Mojzsis's work still generates discussion. This is a tough area of research because the remnants of that time in geological history are not well preserved, says James Brenan, a geochemist at the University of Toronto in Canada. "It would be an understatement to say that the interpretation of those [rock] samples can be ambiguous," Brenan writes in an e-mail to Science Careers. "Some would say that Mojzsis is not so careful about assessing the quality of the geological evidence before making his interpretations. Others would say that he makes clever interpretations with the scant evidence available." Many are waiting for more data.

An alternative view of sexual selection


(Mark Rogers)
Joan Roughgarden

Stanford University biologist Joan Roughgarden is still in the midst of that fight, approaching it in a similar way. She might not win the fight. She might be wrong -- the jury is still out.

Roughgarden's latest work challenges Darwin's theory of sexual selection, a cornerstone of the evolutionary explanation for sexual behavior. Her review of the field, published in Science in February 2006, drew criticism from more than 40 letter-writers.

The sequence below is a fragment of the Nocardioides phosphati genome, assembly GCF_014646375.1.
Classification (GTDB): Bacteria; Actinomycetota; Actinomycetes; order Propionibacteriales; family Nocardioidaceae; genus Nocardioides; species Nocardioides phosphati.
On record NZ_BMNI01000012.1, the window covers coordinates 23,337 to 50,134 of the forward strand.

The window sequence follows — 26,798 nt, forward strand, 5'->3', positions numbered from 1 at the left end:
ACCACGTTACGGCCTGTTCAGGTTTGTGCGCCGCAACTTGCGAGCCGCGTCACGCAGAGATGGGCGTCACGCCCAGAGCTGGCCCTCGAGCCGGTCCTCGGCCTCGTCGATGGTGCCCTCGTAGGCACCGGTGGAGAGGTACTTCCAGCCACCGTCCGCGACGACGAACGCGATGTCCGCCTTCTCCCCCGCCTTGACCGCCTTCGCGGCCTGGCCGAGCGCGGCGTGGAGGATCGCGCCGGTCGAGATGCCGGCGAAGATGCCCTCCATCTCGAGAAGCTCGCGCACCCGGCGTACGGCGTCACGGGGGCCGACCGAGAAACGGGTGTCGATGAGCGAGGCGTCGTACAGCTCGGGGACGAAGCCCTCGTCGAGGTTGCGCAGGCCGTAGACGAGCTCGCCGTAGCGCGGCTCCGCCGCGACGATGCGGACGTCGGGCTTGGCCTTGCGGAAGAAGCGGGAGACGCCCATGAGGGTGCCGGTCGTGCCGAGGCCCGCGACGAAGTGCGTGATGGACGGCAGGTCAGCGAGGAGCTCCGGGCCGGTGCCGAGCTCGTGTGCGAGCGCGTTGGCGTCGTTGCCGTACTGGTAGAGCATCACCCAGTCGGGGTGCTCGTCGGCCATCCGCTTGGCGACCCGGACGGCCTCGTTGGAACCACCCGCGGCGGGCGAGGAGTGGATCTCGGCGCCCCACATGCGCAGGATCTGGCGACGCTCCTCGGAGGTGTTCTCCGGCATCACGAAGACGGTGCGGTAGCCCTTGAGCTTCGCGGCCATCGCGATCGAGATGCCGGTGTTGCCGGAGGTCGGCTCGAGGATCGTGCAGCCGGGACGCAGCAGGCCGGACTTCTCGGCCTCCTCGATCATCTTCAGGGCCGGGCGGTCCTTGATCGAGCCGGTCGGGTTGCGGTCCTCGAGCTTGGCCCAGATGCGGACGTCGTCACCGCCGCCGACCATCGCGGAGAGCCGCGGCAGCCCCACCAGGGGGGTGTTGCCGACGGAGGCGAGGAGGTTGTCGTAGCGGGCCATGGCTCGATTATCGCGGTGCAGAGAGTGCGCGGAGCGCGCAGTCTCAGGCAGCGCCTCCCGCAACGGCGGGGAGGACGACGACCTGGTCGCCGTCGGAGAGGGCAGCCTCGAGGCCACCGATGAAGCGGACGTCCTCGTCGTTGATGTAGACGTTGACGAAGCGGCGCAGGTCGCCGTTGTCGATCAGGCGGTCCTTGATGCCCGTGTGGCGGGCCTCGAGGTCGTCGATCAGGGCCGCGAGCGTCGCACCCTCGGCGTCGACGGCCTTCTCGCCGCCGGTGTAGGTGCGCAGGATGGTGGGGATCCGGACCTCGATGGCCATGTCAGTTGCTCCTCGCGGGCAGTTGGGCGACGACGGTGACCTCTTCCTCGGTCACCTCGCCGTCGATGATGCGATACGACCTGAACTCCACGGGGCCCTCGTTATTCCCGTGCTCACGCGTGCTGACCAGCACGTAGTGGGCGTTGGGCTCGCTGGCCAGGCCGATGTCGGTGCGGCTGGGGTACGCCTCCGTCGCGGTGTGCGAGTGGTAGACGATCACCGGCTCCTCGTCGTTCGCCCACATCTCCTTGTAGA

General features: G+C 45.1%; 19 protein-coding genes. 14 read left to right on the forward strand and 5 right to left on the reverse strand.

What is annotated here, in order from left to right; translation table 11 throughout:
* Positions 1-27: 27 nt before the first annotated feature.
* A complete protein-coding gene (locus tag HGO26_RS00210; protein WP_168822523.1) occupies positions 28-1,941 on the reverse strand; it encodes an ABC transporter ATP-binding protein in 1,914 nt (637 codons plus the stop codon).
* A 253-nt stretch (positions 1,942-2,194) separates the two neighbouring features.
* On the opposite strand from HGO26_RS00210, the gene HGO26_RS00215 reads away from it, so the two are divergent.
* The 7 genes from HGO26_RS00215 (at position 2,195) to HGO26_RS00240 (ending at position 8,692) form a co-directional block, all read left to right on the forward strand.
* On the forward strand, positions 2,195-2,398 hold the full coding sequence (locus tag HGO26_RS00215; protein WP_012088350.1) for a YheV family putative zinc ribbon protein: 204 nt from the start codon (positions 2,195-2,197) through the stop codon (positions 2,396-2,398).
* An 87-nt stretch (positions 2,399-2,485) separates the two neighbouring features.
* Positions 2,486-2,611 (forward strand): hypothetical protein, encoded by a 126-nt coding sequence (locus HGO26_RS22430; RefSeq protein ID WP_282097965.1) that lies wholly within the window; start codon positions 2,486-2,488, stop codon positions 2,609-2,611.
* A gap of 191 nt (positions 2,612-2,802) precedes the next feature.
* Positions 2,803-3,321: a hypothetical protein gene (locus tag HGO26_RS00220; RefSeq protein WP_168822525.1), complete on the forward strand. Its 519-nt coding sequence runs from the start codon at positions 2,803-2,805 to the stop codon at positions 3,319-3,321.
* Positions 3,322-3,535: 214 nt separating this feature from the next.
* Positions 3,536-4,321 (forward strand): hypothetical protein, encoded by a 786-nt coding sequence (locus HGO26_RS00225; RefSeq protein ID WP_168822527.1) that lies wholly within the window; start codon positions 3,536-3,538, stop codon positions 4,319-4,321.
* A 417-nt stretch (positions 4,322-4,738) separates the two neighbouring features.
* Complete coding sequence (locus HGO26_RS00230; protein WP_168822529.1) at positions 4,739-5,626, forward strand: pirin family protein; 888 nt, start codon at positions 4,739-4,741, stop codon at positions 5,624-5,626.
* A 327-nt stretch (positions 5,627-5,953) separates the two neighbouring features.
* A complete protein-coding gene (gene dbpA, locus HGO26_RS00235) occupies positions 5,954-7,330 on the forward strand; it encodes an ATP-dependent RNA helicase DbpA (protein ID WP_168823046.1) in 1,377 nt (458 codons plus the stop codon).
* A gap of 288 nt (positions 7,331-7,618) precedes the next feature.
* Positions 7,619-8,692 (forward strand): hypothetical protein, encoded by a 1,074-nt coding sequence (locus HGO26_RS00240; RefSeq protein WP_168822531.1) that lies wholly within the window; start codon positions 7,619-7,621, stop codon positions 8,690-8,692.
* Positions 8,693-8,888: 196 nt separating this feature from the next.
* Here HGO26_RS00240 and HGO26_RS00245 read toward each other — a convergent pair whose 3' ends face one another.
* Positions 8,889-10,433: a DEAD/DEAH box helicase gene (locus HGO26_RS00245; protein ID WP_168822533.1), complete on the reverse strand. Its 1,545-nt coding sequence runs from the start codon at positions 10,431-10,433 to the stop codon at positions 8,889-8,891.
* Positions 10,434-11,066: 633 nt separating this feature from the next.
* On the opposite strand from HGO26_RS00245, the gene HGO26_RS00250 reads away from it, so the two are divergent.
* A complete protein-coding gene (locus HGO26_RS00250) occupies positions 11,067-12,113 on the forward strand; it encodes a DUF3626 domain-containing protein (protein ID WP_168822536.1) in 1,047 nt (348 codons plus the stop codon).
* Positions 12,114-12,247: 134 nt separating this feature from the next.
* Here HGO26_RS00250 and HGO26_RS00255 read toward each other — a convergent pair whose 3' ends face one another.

As she waits for the furor to subside and her work to gain acceptance, she's getting a lot done. "We're cleaning up a lot of the low-hanging fruit," she says.

Pushing forward in the face of all the negative reviews can be tough, Roughgarden says. But every now and then, you find a place where people will listen. It's important to derive support from family, friends, places of worship, or other groups outside the scientific world, she says.

"I am tired of [the criticism]. It's monotonous, and so you just bide your time and slowly but surely people will stop being so defensive about it and realize that they have a real predicament on their hands; not a predicament that we caused, but a predicament caused by the data," Roughgarden says. "It's not going to go away."